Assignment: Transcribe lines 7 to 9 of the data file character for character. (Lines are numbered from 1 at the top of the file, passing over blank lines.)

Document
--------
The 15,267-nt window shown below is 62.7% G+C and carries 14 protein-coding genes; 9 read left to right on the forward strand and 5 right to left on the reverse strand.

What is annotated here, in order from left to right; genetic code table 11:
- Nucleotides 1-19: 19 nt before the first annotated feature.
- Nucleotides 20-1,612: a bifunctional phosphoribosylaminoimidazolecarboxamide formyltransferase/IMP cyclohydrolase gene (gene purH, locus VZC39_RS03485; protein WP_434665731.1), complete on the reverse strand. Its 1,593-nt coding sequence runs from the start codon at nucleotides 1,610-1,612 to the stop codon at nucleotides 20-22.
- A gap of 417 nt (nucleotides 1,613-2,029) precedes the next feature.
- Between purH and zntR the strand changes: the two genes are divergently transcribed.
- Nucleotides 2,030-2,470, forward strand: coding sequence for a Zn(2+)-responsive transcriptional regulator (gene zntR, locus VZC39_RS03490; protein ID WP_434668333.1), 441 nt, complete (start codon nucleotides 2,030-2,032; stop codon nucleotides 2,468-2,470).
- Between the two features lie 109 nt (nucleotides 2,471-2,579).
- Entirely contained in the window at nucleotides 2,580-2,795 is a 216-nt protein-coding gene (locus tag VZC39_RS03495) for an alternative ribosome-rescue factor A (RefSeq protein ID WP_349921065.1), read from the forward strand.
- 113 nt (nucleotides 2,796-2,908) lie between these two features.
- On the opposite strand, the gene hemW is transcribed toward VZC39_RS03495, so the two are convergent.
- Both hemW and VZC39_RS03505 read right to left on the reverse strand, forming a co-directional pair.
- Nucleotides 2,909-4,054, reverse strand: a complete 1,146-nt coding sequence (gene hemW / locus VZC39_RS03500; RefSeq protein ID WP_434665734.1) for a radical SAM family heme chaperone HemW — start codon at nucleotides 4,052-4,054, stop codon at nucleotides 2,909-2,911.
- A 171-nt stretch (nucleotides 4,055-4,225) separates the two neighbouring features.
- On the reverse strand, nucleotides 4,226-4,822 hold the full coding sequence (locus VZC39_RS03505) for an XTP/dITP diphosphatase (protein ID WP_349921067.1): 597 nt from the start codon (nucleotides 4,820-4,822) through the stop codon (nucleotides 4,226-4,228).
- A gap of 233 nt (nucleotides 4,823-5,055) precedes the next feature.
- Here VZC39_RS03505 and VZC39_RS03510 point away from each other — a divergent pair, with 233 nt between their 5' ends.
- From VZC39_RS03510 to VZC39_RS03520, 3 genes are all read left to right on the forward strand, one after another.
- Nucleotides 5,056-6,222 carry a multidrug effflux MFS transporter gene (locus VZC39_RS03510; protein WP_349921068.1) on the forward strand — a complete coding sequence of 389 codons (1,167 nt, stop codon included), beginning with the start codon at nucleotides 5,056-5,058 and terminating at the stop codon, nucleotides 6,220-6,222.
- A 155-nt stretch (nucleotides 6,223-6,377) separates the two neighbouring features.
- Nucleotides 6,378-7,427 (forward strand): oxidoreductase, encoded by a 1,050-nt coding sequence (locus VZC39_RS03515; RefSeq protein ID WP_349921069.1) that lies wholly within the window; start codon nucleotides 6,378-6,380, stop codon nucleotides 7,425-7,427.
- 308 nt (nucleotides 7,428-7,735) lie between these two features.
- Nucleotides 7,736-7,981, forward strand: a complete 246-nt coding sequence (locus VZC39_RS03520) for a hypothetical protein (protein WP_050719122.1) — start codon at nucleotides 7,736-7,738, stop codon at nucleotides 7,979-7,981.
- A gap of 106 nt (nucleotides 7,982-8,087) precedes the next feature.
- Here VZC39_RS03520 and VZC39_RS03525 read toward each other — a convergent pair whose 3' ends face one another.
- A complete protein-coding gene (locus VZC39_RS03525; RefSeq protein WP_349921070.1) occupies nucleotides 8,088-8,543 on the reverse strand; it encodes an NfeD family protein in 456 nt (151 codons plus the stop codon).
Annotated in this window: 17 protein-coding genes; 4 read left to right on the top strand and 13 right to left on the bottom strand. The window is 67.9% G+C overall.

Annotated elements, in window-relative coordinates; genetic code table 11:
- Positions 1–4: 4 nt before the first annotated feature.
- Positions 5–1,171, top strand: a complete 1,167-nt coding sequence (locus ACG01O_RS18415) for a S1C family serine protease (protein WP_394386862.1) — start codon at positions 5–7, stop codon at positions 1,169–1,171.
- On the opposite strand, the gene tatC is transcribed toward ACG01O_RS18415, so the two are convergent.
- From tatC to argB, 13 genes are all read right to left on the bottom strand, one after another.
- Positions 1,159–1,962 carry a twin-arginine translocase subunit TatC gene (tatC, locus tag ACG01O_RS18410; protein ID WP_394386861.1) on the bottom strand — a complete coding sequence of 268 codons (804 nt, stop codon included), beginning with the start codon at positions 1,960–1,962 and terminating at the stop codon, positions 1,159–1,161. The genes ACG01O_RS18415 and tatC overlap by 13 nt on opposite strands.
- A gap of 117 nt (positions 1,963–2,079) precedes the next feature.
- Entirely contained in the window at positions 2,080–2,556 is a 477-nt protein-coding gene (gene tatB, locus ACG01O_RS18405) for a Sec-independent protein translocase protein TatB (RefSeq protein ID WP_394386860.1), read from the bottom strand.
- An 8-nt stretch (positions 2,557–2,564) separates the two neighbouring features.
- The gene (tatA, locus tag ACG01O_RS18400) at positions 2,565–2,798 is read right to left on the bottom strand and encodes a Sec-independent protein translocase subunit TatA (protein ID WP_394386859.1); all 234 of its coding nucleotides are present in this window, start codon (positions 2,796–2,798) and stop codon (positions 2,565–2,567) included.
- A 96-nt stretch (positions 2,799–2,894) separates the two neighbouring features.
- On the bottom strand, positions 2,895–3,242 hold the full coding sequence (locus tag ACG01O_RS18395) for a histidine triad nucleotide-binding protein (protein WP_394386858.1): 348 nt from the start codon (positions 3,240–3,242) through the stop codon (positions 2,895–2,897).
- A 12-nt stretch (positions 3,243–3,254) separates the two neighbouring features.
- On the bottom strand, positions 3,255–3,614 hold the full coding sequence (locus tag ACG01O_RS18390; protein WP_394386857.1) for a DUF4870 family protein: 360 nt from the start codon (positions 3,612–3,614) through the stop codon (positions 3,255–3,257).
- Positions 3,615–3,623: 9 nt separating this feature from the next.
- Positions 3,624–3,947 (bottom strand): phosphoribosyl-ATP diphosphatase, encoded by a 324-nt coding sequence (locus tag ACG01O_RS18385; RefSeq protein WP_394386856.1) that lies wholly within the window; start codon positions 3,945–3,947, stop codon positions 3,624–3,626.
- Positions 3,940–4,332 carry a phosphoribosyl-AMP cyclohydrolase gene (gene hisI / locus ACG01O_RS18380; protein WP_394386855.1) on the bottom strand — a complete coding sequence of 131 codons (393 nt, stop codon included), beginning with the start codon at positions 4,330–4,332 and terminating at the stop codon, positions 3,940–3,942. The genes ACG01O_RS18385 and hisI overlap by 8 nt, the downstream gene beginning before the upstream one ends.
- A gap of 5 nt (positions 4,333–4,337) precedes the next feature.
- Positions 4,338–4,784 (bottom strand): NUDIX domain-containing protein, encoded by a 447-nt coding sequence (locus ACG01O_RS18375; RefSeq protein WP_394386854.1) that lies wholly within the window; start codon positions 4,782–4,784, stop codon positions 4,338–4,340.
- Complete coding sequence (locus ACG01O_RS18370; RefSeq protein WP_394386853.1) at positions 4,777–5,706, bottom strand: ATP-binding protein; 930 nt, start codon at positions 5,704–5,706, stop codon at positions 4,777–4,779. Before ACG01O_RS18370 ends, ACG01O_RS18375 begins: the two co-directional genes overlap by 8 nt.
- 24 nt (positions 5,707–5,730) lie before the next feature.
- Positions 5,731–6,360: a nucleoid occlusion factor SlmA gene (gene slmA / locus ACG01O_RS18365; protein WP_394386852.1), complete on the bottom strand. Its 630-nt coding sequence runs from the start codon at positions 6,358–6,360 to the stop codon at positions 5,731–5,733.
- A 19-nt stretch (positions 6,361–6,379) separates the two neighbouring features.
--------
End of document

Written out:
- Nucleotides 2,030-2,470, forward strand: coding sequence for a Zn(2+)-responsive transcriptional regulator (gene zntR, locus VZC39_RS03490; protein ID WP_434668333.1), 441 nt, complete (start codon nucleotides 2,030-2,032; stop codon nucleotides 2,468-2,470).
- Between the two features lie 109 nt (nucleotides 2,471-2,579).
- Entirely contained in the window at nucleotides 2,580-2,795 is a 216-nt protein-coding gene (locus tag VZC39_RS03495) for an alternative ribosome-rescue factor A (RefSeq protein ID WP_349921065.1), read from the forward strand.